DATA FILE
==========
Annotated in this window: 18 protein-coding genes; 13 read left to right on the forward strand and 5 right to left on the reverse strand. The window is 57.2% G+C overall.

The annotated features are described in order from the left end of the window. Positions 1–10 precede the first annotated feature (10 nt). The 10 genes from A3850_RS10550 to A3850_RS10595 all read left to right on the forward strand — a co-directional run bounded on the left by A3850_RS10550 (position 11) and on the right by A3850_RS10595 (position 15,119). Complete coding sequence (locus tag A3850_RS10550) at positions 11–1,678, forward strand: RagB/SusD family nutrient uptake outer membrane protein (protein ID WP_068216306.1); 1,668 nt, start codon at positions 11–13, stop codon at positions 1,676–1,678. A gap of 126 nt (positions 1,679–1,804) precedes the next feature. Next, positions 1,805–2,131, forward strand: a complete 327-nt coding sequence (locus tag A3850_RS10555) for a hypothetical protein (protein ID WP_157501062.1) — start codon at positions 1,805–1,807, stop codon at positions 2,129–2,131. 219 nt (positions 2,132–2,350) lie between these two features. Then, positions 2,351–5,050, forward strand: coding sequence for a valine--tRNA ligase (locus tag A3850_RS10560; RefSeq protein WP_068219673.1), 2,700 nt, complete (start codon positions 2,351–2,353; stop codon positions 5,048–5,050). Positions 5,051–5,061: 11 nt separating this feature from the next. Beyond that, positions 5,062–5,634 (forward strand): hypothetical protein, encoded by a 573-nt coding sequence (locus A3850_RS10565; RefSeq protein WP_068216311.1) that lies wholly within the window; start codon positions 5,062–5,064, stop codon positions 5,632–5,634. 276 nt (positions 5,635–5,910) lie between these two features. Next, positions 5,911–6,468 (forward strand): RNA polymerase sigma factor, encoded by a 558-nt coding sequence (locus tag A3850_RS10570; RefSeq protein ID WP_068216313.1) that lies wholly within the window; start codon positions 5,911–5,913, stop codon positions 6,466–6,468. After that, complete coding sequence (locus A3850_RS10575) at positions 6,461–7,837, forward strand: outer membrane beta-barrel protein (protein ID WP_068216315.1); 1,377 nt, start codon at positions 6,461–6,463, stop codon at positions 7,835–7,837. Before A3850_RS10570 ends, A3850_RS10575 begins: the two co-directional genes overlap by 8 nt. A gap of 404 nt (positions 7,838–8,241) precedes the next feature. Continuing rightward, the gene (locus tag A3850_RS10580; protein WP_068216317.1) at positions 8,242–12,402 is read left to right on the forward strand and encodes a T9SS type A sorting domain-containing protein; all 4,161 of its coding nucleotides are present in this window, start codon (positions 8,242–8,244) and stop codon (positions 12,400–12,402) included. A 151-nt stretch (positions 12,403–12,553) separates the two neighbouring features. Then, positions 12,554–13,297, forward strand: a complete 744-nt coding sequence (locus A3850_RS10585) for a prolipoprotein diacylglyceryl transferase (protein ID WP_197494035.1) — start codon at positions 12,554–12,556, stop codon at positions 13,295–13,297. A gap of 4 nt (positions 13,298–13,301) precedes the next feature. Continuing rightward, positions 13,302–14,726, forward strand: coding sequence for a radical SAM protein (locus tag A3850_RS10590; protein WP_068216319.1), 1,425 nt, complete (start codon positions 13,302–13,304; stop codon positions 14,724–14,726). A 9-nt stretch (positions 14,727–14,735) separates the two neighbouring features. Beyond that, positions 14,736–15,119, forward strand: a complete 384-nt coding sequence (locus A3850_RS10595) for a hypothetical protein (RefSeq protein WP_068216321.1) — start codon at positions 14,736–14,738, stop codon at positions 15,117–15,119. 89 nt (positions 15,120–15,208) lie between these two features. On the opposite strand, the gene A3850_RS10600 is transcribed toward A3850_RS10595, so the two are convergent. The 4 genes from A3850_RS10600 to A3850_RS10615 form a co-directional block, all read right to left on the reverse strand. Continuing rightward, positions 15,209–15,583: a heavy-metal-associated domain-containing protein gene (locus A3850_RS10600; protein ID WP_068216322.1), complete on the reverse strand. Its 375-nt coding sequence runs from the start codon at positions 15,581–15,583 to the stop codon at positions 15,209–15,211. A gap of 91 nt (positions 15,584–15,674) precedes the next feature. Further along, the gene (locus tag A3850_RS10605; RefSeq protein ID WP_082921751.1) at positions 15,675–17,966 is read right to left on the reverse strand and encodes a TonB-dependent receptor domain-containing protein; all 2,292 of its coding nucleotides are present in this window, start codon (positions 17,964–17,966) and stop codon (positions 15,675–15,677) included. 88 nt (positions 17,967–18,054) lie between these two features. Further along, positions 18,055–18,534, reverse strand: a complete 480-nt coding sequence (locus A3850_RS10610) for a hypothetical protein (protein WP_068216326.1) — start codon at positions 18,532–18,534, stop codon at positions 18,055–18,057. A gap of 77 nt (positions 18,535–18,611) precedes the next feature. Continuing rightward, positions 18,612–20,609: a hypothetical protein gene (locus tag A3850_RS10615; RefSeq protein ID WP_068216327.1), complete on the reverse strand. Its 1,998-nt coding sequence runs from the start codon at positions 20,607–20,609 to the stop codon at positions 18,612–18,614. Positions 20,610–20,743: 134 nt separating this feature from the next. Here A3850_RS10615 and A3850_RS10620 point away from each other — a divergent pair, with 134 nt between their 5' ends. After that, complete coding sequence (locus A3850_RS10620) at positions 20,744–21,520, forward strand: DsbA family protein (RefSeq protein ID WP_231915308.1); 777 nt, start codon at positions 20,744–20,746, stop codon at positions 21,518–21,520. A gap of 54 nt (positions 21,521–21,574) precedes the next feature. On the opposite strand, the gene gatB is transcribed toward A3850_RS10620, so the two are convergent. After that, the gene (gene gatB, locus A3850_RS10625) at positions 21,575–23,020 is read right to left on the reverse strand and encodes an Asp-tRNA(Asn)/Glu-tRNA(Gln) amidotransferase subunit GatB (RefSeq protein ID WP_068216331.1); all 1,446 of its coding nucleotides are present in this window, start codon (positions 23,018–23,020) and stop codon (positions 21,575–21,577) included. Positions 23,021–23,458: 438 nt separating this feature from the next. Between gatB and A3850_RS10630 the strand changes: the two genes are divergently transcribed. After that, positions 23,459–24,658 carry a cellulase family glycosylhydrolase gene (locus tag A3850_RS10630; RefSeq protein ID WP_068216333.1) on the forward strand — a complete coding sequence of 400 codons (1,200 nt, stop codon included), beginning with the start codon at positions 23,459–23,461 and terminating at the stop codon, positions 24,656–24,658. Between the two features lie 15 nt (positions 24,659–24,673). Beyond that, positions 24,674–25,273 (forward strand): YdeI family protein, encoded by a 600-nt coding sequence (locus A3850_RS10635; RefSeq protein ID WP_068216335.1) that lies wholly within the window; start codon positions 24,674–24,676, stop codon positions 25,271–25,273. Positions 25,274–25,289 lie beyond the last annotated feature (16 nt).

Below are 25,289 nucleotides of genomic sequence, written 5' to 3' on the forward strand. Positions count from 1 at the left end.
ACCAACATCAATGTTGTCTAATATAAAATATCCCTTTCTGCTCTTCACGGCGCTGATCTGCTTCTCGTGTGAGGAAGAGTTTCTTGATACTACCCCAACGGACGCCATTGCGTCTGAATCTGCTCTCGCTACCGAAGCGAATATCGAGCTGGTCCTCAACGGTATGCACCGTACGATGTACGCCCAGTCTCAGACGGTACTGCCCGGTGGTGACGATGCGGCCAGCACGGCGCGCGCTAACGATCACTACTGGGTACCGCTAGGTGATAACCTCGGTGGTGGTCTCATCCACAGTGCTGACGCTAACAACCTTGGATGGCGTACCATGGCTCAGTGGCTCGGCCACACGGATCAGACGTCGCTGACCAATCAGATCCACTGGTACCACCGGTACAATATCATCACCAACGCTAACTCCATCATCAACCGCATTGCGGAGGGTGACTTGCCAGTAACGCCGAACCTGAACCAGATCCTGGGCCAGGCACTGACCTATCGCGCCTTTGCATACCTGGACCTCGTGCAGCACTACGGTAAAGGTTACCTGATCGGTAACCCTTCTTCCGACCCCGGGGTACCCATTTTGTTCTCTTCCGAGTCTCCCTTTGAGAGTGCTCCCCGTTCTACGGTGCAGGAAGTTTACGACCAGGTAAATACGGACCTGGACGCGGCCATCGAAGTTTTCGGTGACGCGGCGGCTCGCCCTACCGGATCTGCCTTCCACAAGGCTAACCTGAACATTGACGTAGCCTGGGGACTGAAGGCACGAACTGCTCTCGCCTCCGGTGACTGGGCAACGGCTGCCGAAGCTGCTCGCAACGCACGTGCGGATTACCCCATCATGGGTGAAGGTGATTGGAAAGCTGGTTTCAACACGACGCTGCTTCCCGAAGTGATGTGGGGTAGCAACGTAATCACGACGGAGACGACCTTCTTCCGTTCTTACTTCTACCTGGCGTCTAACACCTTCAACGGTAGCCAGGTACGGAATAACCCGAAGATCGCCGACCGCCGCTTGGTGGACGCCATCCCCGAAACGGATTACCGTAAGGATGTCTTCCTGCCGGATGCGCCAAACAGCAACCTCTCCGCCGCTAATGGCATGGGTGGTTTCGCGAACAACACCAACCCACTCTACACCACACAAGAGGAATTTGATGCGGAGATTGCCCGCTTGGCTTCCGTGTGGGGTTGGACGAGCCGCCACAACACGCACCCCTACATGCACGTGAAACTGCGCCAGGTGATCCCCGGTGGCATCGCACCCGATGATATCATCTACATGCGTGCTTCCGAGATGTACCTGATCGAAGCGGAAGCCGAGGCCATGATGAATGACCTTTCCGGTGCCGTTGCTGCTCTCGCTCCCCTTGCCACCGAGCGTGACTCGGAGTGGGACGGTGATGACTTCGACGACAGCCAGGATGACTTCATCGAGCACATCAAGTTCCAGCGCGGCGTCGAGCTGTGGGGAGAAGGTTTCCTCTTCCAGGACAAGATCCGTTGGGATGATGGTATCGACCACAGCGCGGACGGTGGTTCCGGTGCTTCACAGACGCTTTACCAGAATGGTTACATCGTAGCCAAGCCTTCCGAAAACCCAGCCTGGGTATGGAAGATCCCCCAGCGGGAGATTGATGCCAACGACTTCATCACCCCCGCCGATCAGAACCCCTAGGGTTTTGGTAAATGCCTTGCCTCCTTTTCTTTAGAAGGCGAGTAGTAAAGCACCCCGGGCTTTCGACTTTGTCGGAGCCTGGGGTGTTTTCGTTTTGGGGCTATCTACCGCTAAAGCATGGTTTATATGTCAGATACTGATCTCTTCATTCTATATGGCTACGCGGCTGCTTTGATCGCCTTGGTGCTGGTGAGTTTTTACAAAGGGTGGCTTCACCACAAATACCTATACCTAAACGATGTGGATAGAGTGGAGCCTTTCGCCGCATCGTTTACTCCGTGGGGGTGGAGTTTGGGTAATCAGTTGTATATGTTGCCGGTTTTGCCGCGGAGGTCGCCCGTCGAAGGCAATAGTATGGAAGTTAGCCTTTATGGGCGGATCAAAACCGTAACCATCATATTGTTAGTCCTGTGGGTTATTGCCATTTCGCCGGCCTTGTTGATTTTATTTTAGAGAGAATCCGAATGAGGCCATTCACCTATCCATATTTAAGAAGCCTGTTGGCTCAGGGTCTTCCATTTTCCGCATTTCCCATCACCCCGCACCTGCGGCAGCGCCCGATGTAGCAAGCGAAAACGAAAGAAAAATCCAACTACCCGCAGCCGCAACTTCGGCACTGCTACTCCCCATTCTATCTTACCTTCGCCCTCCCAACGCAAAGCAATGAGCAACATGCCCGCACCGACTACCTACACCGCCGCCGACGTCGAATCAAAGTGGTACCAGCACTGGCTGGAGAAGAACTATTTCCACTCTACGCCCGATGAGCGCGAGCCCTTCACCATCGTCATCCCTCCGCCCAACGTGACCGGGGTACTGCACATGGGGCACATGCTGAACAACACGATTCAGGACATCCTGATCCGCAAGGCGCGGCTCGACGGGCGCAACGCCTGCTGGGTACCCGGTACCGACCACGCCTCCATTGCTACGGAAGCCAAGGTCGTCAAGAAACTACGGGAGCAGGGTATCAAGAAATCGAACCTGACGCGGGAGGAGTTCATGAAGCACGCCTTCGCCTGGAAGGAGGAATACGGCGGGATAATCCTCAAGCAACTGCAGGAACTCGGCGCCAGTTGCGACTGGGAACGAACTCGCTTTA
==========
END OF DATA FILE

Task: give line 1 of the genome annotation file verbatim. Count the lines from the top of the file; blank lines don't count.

Annotated in this window: 18 protein-coding genes; 13 read left to right on the forward strand and 5 right to left on the reverse strand. The window is 57.2% G+C overall.